“The future happens here first, and California is once again showing the world what real climate action looks like,” Governor Gavin Newsom said introducing new approvals to the world’s first regulations to phase out dirty combustion trucks while moving to electrify freight and passenger trains.
On Friday, California Air Resources Board unanimously voted in favor of the ban which states that by 2036, these gas-guzzling heavy-duty trucks will no longer be sold and by 2045, the Golden State hopes to have 100% zero-emission medium heavy-duty trucks on the roads. This builds off the momentum from the state banning the sale of new gas cars by 2035 last year.
Along with introducing a world-first heavy-duty truck regulation, Governor Newsom’s office says this is a nation-first regulation for train emissions. Dubbed the In-Use Locomotive Regulation, the law will require operators to pay for the emissions they cause while operating in California. This money will go into a fund for companies to upgrade to cleaner locomotive technologies.
The regulation also limits idling trains to 30 minutes to reduce emissions and introduces measures that require switch, industrial. and passenger locomotives built in 2030 or after to be zero emission and by 2035 for freight line hauls.
This is big because right now, operations from just one train cause more emissions than 400 heavy-duty trucks.
But according to CARB, between now and 2050, the emissions reductions from the new regulation are expected to be equal to almost double those emitted by all passenger vehicles in the entire state. Transportation as a whole is responsible for about half of California’s total greenhouse gas emissions, with medium and heavy-duty vehicles accounting for a fifth of statewide emissions.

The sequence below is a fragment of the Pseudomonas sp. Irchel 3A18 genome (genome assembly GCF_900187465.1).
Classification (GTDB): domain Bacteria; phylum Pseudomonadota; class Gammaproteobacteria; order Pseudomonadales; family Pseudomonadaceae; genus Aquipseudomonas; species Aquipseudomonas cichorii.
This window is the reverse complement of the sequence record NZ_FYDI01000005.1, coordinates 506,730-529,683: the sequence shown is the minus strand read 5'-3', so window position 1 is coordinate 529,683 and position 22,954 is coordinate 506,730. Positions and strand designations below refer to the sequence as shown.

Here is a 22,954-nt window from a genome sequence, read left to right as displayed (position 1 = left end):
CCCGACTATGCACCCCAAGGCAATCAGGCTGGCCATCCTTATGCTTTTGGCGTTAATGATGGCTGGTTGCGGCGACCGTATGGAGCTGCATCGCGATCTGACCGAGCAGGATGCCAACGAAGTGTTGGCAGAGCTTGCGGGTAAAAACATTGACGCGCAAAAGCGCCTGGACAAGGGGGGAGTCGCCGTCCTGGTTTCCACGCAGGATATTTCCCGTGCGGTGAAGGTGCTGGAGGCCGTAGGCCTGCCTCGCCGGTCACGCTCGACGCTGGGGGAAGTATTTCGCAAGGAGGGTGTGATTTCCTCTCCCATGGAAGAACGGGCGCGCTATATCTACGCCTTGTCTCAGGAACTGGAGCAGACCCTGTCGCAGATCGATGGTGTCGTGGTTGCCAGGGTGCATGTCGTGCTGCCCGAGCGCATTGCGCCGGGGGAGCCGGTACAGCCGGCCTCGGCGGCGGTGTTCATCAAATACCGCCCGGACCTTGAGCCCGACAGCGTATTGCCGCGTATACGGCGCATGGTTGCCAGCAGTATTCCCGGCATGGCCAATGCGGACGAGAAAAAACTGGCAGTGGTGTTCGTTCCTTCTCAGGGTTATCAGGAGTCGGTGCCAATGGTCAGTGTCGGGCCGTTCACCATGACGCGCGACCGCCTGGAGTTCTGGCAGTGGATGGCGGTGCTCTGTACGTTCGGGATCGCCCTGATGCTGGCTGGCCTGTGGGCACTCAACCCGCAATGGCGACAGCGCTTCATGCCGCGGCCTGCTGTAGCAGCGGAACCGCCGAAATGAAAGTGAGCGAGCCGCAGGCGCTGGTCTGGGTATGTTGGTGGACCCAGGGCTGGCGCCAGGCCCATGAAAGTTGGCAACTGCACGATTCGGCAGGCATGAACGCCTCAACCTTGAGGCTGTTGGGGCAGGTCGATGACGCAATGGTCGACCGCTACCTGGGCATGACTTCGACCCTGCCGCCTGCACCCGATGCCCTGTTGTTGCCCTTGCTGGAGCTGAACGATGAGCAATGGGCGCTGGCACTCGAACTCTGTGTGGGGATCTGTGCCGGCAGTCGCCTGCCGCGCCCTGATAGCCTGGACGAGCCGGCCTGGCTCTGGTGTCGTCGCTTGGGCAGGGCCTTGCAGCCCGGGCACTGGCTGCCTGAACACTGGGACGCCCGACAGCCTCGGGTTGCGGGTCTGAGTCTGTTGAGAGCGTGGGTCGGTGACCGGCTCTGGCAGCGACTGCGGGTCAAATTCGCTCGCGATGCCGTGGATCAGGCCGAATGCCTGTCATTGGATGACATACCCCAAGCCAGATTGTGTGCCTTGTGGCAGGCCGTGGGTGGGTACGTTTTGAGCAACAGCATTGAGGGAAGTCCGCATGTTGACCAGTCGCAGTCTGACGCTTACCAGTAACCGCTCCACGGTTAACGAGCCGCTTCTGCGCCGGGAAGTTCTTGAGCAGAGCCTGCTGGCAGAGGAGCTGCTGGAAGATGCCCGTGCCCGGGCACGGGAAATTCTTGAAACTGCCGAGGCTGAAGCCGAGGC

Plus, the Board says it will contribute the largest reduction in nitrogen oxide emissions specifically, inching the state closer toward meeting California air quality standards by the 2037 deadline.
While both emissions reduction regulations focus on planet-warming carbon dioxide, just one pound of nitrogen oxide, or N2O, warms the atmosphere 265 times more than 1 pound of CO2.
Globally, 40% of total N2O emissions come from human activities, and while the Environmental Protection Agency reports that only 4% of these N2O emissions come from transportation, CARB says that the locomotive regulation will also attack air pollution.
The regulation will reduce the levels of exposure to N2O and diesel particulate matter, preventing 3,200 premature deaths and 1,500 emergency room visits and hospitalizations, cutting down cancer risk from exposure to air toxins within one mile of locomotive operations by 90% and saving an estimated $32 billion in health savings.
“Locomotives are a key part of California’s transportation network, and it’s time that they are part of the solution to tackle pollution and clean our air,” CARB Chair Liane Randolph said in a statement. “With the new regulation, we are moving toward a future where all transportation operations in the state will be zero emissions.”
As many rail operations and truck-filled highways are clustered in low-income areas and communities of color, the regulations are also a win for environmental justice. Trucks and trains together are responsible for 70% of Californian’s cancer risk from air pollution. The truck rule applies to several types of fleets.
Within the next four years, school buses and garbage trucks need to be emissions-free and by 2042 no truck will be allowed to have pollution spewing from its tailpipe. On top of that, drayage trucks, which transport cargo must be zero-emission beginning next year, with the rule applying to all drayage trucks on the roads, ports, and rail houses by 2035.